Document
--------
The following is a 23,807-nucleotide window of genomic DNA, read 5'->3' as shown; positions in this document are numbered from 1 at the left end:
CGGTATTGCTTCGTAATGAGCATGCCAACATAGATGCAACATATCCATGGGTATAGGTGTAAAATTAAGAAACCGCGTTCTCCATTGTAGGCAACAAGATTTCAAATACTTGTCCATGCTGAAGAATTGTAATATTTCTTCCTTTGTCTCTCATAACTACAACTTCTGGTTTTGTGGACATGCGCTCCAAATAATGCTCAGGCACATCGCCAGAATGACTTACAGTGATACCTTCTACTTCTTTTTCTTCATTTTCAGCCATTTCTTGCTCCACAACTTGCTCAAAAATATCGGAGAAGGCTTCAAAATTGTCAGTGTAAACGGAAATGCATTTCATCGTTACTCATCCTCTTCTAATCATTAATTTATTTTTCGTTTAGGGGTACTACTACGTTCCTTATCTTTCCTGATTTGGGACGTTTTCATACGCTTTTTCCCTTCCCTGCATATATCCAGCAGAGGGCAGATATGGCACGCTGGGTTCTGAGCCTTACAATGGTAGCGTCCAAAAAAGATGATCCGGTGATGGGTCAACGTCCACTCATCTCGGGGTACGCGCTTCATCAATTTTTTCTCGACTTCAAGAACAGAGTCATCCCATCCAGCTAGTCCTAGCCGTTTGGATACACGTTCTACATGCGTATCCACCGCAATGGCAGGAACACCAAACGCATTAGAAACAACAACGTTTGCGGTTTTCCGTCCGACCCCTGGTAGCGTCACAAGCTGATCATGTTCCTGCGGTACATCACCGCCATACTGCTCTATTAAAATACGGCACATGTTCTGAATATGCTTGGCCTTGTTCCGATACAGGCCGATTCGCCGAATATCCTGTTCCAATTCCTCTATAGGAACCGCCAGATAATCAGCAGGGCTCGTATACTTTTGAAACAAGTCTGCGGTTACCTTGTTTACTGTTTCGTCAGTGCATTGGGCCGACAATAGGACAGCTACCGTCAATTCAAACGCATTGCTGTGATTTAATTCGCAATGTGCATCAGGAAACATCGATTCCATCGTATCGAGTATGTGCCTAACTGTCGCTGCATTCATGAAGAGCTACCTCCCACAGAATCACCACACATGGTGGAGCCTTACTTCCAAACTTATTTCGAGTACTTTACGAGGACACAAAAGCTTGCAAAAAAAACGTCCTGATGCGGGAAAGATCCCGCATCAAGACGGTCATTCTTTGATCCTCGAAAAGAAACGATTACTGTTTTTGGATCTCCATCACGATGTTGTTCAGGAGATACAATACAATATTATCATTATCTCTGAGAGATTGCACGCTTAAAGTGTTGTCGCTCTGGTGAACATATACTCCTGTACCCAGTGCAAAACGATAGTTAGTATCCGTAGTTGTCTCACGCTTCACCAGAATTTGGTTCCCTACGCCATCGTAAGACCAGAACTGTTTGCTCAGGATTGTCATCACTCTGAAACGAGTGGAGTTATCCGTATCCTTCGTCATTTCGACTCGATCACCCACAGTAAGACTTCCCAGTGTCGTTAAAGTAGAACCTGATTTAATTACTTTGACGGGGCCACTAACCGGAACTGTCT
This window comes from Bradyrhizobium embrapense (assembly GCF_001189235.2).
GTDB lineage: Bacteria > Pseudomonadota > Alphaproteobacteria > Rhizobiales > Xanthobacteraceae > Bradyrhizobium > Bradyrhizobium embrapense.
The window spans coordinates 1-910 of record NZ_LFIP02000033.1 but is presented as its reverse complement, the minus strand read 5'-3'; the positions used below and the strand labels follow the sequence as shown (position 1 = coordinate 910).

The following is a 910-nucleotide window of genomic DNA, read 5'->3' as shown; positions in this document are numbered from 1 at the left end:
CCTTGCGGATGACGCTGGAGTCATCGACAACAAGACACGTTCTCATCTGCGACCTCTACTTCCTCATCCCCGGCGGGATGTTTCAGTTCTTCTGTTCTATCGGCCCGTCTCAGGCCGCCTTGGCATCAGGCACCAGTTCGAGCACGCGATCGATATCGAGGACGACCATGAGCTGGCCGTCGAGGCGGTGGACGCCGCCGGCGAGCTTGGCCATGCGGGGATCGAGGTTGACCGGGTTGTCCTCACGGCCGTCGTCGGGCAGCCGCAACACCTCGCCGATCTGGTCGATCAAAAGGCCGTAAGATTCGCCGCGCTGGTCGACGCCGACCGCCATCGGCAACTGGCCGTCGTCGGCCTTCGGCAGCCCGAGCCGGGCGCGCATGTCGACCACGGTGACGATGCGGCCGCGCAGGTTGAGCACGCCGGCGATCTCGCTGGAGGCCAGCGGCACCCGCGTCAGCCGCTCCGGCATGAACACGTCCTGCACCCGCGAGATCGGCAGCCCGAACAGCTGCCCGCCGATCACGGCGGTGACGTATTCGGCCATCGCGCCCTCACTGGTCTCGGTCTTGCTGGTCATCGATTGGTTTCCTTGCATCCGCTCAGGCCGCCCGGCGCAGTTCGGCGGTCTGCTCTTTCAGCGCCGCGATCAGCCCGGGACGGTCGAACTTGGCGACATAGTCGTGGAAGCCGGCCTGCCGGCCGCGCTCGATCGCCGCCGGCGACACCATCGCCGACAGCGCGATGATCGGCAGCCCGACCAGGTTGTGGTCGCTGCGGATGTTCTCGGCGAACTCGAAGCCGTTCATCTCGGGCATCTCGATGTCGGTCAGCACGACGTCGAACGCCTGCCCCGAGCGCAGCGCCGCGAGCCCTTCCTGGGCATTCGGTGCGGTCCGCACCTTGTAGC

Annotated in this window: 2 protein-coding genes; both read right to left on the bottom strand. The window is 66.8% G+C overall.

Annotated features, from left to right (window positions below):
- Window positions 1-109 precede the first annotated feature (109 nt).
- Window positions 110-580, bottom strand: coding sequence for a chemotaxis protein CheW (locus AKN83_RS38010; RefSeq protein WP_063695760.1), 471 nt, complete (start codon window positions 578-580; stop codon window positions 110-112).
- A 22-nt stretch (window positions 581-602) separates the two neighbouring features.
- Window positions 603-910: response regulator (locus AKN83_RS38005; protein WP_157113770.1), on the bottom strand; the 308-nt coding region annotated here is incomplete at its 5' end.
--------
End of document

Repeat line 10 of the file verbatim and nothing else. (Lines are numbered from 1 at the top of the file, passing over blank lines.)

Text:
- Window positions 1-109 precede the first annotated feature (109 nt).